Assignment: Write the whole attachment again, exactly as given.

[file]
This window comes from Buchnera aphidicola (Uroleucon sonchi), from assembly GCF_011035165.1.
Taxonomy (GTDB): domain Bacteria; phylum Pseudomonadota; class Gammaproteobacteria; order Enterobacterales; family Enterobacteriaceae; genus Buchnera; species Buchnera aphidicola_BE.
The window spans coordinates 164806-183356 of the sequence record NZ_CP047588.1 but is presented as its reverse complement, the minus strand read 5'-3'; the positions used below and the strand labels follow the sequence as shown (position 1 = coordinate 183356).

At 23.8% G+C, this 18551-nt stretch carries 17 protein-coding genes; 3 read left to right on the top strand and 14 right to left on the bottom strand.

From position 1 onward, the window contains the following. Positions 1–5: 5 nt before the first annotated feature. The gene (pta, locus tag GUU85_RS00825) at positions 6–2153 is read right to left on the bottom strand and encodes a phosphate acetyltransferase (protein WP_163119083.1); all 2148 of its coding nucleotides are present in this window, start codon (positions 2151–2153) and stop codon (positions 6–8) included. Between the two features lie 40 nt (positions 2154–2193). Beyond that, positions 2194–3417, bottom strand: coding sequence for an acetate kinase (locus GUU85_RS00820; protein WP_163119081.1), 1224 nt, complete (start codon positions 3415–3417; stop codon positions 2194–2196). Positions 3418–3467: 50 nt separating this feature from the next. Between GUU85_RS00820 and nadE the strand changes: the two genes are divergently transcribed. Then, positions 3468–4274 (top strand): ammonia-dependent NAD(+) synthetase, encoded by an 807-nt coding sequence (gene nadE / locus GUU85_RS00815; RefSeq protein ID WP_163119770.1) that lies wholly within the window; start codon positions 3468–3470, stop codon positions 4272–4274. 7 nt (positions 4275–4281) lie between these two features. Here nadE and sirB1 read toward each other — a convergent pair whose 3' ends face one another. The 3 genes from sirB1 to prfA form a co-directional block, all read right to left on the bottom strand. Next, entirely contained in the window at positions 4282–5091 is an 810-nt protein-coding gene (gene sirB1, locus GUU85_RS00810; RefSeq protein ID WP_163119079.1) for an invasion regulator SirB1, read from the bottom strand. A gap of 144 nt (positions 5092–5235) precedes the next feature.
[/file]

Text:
This window comes from Buchnera aphidicola (Uroleucon sonchi), from assembly GCF_011035165.1.
Taxonomy (GTDB): domain Bacteria; phylum Pseudomonadota; class Gammaproteobacteria; order Enterobacterales; family Enterobacteriaceae; genus Buchnera; species Buchnera aphidicola_BE.
The window spans coordinates 164806-183356 of the sequence record NZ_CP047588.1 but is presented as its reverse complement, the minus strand read 5'-3'; the positions used below and the strand labels follow the sequence as shown (position 1 = coordinate 183356).

At 23.8% G+C, this 18551-nt stretch carries 17 protein-coding genes; 3 read left to right on the top strand and 14 right to left on the bottom strand.

From position 1 onward, the window contains the following. Positions 1–5: 5 nt before the first annotated feature. The gene (pta, locus tag GUU85_RS00825) at positions 6–2153 is read right to left on the bottom strand and encodes a phosphate acetyltransferase (protein WP_163119083.1); all 2148 of its coding nucleotides are present in this window, start codon (positions 2151–2153) and stop codon (positions 6–8) included. Between the two features lie 40 nt (positions 2154–2193). Beyond that, positions 2194–3417, bottom strand: coding sequence for an acetate kinase (locus GUU85_RS00820; protein WP_163119081.1), 1224 nt, complete (start codon positions 3415–3417; stop codon positions 2194–2196). Positions 3418–3467: 50 nt separating this feature from the next. Between GUU85_RS00820 and nadE the strand changes: the two genes are divergently transcribed. Then, positions 3468–4274 (top strand): ammonia-dependent NAD(+) synthetase, encoded by an 807-nt coding sequence (gene nadE / locus GUU85_RS00815; RefSeq protein ID WP_163119770.1) that lies wholly within the window; start codon positions 3468–3470, stop codon positions 4272–4274. 7 nt (positions 4275–4281) lie between these two features. Here nadE and sirB1 read toward each other — a convergent pair whose 3' ends face one another. The 3 genes from sirB1 to prfA form a co-directional block, all read right to left on the bottom strand. Next, entirely contained in the window at positions 4282–5091 is an 810-nt protein-coding gene (gene sirB1, locus GUU85_RS00810; RefSeq protein ID WP_163119079.1) for an invasion regulator SirB1, read from the bottom strand. A gap of 144 nt (positions 5092–5235) precedes the next feature.